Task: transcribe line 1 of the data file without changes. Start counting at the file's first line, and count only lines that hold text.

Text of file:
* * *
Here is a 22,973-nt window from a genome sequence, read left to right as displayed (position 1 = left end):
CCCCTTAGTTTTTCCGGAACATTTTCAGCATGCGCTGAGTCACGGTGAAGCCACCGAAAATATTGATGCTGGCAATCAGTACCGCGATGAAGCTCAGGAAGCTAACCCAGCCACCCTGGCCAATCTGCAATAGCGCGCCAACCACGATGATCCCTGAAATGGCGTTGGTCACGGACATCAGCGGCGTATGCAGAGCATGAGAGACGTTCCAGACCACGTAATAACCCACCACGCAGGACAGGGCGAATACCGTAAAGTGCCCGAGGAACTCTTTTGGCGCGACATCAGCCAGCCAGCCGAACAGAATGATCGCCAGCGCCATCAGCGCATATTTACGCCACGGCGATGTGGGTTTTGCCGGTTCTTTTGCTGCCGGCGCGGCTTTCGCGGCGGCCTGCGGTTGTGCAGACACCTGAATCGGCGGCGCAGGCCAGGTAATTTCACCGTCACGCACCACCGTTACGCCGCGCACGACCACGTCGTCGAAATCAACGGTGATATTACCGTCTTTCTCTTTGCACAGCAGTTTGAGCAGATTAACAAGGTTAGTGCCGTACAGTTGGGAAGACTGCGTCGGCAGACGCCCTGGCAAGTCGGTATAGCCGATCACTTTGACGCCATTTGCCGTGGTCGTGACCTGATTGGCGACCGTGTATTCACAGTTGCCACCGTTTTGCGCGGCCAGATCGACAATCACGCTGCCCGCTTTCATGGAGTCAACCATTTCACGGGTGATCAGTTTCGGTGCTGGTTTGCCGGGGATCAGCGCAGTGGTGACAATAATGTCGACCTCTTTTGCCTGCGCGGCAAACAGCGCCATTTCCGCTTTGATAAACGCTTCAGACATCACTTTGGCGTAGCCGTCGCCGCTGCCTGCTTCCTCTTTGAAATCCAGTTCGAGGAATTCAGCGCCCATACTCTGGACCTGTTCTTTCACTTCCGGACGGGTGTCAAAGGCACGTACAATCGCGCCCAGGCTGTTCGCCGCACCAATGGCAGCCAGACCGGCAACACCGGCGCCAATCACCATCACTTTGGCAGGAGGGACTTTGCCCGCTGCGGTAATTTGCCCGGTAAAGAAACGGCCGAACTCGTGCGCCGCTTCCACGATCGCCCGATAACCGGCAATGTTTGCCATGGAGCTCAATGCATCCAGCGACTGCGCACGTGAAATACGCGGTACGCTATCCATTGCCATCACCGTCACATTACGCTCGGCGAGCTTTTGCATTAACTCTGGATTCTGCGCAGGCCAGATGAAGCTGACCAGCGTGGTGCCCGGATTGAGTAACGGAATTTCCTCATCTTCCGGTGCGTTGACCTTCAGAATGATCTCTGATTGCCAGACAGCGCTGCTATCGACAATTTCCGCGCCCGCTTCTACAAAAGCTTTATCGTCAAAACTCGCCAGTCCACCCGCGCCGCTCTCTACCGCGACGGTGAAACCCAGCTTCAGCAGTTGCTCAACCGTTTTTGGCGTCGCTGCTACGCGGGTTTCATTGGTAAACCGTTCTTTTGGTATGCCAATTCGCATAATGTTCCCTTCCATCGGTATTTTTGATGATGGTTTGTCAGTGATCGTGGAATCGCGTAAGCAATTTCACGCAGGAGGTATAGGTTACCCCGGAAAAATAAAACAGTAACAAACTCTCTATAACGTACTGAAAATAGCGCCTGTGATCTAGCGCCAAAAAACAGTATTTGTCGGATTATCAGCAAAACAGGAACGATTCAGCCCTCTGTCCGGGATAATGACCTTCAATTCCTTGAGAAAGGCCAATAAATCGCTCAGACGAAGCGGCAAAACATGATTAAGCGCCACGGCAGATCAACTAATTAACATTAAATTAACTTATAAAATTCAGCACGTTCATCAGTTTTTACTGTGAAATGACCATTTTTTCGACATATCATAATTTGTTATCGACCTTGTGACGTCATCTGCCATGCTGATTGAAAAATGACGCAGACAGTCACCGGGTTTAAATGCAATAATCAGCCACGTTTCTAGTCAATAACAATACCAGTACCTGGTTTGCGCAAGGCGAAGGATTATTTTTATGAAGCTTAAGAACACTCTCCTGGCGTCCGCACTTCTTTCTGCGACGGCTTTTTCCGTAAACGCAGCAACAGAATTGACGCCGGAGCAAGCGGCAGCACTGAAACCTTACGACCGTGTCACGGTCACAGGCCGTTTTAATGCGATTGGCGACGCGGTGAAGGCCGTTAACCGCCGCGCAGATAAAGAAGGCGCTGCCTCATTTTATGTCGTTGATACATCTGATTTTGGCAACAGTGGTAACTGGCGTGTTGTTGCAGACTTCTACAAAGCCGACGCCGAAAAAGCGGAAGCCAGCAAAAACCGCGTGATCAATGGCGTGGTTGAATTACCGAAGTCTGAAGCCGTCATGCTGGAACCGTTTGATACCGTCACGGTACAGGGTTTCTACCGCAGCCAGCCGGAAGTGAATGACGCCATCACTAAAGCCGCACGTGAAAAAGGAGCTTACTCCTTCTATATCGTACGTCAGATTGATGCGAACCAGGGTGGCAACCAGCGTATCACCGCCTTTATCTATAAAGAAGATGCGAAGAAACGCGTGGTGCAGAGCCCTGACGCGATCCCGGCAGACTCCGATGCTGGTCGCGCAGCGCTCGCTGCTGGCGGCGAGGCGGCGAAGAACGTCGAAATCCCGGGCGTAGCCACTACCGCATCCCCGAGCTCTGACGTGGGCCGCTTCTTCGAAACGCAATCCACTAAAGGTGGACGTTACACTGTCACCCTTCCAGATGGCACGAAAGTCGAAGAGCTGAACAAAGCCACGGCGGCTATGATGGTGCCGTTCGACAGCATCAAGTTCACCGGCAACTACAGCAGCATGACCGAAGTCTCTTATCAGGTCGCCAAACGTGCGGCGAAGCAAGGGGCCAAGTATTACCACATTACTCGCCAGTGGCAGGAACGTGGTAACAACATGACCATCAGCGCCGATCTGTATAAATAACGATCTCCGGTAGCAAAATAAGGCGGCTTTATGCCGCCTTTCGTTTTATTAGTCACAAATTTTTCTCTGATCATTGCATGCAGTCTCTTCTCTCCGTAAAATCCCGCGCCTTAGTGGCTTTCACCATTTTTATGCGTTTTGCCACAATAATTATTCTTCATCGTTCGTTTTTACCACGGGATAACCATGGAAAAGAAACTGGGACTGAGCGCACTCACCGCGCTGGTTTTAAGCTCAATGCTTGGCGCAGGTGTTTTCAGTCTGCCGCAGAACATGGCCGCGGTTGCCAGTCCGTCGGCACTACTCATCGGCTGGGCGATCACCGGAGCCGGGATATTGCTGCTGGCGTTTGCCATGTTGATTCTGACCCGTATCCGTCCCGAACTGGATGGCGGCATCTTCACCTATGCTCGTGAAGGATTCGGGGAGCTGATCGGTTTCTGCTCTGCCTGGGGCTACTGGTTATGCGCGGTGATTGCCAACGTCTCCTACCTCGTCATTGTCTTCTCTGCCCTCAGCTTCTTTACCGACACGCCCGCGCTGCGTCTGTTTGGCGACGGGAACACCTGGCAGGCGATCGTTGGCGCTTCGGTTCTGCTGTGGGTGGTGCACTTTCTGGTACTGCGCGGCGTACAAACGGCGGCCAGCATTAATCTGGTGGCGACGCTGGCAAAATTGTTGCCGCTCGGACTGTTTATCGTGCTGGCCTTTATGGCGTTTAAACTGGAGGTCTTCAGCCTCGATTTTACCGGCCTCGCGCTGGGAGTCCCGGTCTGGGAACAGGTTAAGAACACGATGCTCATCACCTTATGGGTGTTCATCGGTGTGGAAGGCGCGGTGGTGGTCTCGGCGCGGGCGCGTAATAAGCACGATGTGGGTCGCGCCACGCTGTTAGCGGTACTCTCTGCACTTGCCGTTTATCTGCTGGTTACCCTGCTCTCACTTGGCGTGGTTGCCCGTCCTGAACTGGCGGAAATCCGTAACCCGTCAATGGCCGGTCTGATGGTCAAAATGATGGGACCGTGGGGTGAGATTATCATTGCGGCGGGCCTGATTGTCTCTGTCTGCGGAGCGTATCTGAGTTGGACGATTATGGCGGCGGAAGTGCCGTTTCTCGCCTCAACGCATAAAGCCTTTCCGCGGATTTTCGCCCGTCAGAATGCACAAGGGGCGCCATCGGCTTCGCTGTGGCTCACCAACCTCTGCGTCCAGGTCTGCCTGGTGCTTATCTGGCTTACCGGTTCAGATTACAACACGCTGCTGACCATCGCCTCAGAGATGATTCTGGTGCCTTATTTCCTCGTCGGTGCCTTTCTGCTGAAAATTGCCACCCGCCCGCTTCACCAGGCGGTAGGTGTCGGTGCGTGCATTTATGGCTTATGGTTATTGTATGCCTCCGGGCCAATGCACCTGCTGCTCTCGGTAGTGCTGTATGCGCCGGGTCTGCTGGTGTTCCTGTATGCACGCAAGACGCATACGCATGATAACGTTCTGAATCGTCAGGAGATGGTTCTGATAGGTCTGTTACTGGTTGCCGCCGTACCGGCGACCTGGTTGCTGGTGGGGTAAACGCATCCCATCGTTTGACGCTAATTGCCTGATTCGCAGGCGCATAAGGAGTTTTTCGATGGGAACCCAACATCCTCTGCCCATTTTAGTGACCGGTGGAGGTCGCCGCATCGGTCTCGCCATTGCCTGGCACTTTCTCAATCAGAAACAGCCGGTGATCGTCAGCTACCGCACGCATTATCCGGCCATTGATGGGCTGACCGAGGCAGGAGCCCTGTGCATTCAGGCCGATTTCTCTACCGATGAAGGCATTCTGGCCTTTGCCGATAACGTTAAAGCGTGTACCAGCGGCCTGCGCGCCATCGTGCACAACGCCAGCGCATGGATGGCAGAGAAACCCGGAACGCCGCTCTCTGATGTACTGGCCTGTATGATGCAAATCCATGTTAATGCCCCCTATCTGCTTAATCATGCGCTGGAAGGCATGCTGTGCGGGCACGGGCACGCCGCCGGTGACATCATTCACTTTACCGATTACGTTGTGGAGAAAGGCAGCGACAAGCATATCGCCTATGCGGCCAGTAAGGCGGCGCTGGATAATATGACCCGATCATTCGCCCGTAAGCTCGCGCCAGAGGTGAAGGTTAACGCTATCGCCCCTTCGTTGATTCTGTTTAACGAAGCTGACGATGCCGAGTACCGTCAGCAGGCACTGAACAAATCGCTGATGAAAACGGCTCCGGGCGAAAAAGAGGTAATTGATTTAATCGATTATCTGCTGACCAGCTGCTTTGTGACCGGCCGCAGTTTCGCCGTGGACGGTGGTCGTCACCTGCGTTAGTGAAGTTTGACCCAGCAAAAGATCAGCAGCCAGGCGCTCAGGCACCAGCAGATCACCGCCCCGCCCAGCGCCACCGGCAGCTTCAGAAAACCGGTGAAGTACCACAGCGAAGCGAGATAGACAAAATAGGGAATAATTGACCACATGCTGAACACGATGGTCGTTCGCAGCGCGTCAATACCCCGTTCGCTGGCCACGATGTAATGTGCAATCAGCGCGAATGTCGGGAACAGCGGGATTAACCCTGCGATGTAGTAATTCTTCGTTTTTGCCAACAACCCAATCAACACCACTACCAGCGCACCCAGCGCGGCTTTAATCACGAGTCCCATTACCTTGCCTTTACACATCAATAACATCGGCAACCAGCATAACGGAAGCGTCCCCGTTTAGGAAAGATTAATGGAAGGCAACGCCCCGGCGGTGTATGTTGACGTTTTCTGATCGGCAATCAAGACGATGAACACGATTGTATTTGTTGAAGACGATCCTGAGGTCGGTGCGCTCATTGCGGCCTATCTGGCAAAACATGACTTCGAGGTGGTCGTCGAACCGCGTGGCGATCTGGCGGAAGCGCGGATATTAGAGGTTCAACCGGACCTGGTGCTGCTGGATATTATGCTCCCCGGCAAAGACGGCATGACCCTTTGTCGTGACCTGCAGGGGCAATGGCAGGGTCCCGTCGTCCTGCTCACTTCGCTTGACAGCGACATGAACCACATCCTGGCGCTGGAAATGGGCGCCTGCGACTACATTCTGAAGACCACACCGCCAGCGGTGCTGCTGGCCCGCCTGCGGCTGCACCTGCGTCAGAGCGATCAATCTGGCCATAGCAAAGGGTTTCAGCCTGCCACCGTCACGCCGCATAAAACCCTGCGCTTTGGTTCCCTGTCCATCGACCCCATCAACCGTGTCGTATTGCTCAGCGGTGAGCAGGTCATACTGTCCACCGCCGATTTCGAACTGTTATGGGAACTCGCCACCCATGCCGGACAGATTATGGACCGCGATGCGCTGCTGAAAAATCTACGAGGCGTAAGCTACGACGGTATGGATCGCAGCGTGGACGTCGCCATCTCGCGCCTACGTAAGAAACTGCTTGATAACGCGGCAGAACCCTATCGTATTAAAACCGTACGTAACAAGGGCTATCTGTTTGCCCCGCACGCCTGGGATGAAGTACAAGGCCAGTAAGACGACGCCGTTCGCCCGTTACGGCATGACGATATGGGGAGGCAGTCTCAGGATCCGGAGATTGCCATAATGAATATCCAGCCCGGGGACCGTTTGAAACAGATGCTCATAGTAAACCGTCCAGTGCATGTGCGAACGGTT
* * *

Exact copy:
Here is a 22,973-nt window from a genome sequence, read left to right as displayed (position 1 = left end):